- She is praised by her husband, children, the Lord, and those who see her for her faith and works
Be generous to others
Part of the reason we work is so we can have something to give to those in need. The worthy woman just discussed was generous to the needy, Proverbs 31:20. In the Old Testament farmers were commanded to leave the edges and anything that was dropped for the poor to come gather (the gleanings).
In the New Testament our work is tied to generosity. Paul wrote in Ephesians 4:28 to not steal but work to give to others in need. Notice he commands them not to take anything from anyone but to work to provide for one’s needs and to have something to share with the needy. He also commanded the materially rich to be rich in good works and generous, 1 Timothy 6:17-19.
We see examples of the early church in sharing what they had to help their needy brethren in Acts 4:32-37. During the Judean famine Paul observed that even those in poverty gave generously to help their Judean brethren, 2 Corinthians 8:1-5, 11-15. They let their abundance supply what their brethren lacked.
To honor God with our possessions
There was an important principle in the Old Law: The firstfruits and tithes, Deuteronomy 26:1-19. The law commanded that the first and the best was to be offered to God. This was a great act of faith for it is trust that God would continue to bless their harvest and herds.
The gift was to provide for those who are in need or who are dedicated in service to the Lord’s temple. The giving action was to be done with the complete heart and soul recognizing God as the giver of all things.
Proverbs 3:9-10: “Honor the Lord with your wealth and with the firstfruits of all your produce;then your barns will be filled with plenty, and your vats will be bursting with wine.”
Under the New Testament we are not commanded to tithe but are to bring freewill offerings and to be generous with what we have been given. Previously we noted how God wants us to be generous with what He has given us. As the offerings paid the expenses for the upkeep of the tabernacle, and later temple, and met the physical needs of the priests dedicated to its service, so our offerings today help us to maintain a place of worship, provide financial support for those dedicated to preaching the gospel, purchasing materials for our Bible classes, and helping our brethren in a time of need.
Before you post so confidently about what other Christians are (or are not) doing, remember these important facts:
- Your actual deep (detailed) exposure to Christians worldwide is limited geographically. Before you write and talk about how “all” Christians or churches are, think about how many different churches you really have deep experience with and the number of Christians about which you have an intimate knowledge of their private service, devotion, and convictions. If you have been a member of a few churches in similar areas and have many Christian acquaintances and few close brethren, consider that your sample size is too small to extrapolate about Christians and churches worldwide (technically it is narrow and statistically insignificant). If you have visited many churches in many places, understand that one or a few visits is too little exposure to really know those churches and those Christians.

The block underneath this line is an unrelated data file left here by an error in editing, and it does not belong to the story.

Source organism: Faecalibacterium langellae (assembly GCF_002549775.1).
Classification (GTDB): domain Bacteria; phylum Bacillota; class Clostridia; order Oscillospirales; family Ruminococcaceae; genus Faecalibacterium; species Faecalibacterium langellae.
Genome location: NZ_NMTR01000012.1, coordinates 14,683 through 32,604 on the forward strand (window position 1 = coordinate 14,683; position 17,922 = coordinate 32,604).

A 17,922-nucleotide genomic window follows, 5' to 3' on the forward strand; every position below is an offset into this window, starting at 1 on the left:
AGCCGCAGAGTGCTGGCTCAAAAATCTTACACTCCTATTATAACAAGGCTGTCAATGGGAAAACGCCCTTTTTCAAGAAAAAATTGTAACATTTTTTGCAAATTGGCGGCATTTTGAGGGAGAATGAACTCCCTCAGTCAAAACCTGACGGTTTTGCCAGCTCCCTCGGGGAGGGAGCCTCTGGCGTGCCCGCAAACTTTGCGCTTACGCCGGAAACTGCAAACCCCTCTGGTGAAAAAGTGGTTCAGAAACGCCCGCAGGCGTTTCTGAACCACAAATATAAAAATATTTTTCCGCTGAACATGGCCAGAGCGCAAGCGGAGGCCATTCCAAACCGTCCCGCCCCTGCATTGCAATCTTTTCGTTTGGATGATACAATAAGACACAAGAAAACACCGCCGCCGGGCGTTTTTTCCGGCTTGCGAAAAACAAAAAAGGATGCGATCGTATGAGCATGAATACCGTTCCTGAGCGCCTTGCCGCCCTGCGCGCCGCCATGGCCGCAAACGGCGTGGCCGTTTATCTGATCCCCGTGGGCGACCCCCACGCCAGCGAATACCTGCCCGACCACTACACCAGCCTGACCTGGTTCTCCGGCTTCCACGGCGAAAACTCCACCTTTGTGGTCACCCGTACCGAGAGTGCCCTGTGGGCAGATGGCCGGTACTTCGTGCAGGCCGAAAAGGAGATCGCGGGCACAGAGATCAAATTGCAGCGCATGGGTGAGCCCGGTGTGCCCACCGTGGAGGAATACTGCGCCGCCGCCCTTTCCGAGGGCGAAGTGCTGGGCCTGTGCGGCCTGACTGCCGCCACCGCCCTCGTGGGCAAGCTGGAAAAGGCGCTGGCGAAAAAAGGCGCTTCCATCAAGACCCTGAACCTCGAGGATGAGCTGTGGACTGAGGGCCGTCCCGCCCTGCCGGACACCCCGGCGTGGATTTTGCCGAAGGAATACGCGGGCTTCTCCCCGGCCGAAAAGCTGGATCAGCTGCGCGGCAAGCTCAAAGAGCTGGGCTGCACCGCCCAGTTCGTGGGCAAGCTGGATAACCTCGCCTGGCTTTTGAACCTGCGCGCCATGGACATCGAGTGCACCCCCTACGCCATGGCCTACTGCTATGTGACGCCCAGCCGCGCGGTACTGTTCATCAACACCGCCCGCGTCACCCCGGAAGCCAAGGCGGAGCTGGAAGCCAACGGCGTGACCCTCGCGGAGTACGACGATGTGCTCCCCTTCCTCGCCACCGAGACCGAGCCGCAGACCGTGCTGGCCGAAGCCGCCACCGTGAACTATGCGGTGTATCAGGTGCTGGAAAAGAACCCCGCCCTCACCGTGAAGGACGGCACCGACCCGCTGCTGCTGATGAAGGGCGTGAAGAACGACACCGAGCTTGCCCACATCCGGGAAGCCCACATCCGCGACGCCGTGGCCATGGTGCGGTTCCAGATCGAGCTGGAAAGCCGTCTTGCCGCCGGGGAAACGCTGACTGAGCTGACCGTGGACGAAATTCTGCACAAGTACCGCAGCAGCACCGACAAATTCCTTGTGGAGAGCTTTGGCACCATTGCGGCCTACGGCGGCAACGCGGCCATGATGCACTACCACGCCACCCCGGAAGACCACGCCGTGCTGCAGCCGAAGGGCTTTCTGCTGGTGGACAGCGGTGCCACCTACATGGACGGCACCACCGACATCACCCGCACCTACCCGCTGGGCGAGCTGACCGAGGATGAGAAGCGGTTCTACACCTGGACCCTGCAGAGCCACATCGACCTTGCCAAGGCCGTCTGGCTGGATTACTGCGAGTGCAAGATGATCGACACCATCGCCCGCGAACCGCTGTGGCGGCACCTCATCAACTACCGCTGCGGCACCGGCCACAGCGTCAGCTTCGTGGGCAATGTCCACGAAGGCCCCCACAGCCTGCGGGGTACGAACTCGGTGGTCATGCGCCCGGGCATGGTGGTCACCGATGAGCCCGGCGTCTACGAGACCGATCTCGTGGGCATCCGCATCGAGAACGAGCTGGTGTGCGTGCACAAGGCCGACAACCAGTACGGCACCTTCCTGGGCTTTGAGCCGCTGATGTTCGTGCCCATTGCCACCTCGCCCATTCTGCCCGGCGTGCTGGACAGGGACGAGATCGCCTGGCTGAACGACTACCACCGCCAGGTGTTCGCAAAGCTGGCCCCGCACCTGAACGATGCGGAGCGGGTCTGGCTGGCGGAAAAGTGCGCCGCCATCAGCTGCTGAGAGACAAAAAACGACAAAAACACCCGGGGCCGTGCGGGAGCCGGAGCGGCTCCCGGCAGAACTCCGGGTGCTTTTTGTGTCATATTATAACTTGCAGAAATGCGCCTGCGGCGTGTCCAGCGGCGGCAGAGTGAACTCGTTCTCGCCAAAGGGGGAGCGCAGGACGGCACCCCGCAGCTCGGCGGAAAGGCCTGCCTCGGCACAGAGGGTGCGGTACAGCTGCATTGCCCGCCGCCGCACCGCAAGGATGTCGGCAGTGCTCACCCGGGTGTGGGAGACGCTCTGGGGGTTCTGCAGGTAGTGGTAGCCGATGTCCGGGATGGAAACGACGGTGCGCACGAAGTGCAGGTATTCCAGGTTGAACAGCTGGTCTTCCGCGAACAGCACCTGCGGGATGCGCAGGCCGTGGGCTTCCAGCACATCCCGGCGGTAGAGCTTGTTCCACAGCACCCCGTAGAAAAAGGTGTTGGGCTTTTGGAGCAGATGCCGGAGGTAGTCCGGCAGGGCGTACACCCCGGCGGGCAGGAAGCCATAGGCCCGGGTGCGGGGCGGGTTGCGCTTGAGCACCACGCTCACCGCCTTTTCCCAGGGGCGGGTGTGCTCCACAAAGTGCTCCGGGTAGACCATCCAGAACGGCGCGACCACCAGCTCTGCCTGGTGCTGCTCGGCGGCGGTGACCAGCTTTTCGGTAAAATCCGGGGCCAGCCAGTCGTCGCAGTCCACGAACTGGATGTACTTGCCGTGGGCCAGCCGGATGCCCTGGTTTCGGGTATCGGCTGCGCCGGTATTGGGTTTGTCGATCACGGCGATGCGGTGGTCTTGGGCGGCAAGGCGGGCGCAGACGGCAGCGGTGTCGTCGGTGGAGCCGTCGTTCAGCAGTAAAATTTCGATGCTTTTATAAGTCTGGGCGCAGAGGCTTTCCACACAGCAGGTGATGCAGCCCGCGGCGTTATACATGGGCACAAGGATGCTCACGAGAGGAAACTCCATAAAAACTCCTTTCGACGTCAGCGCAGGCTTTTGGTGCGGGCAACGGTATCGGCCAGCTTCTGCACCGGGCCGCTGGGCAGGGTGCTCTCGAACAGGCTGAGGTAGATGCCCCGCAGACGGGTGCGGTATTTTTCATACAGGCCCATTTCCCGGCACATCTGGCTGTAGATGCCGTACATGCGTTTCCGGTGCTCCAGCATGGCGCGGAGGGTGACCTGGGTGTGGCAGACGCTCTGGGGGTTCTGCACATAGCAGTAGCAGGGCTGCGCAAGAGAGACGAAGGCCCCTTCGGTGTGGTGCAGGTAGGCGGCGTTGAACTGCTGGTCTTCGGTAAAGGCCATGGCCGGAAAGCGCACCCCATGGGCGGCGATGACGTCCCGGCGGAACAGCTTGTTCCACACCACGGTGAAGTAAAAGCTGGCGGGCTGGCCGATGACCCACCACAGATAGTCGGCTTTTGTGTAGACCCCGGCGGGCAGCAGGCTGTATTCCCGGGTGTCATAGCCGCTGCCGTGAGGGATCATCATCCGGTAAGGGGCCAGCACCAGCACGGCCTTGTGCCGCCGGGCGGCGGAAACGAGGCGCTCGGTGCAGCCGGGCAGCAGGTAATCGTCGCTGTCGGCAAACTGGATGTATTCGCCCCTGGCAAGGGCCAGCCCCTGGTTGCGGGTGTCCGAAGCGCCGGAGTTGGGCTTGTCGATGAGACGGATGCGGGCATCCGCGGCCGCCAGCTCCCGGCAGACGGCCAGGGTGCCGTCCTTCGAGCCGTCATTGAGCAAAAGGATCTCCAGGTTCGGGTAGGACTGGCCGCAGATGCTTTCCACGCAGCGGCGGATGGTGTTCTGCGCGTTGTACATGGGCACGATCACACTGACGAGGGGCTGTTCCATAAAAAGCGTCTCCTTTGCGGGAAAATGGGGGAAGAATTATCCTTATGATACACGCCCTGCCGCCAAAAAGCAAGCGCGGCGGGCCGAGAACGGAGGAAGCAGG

- If a Christian is following Jesus’ principles, they are not sharing every good deed of evangelism, service to the marginalized, and service to brethren on Facebook or even talking about it at church (sometimes not within their family) because they are not “letting the left hand know what the right hand is doing” as our Lord taught. So you may be condemning the humble who are just busy about good works and being quiet about it. (“[But] aspire to live quietly, and to mind your own affairs, and to work with your hands, as we instructed you, so that you may walk properly before outsiders and be dependent on no one.” 1 Thessalonians 4:11-12)
- You may be projecting on others what you are failing to do yourself. The speck in their eye is not the biggest problem that you should be addressing.
- The average Christian is not a professional counselor with unlimited resources and excessive discretionary time to serve every need. Some do nothing, some do the best they can with the situations they encounter, some wear themselves out in service. I think every sincere Christian wants to do more and those that don’t “get it” don’t want to be bothered and will answer for it.
- How can people proudly proclaim that Christians are humans imperfectly struggling to be more like Christ then condemn Christians for imperfections that reflect that we are not yet what we strive to be? I have failed to serve, failed when I tried to serve, and failed to serve enough. But I’m getting better and I’m learning. I think others are as well.
Your brethren need grace and the benefit of the doubt that you don’t know all the struggles they are facing within and without and what they are doing without telling you. Better to focus on your relationship with God, being what you should be in service to God, helping your local fellowship reflect God’s glory in teaching and service, and praying that other Christians in other places are doing the same.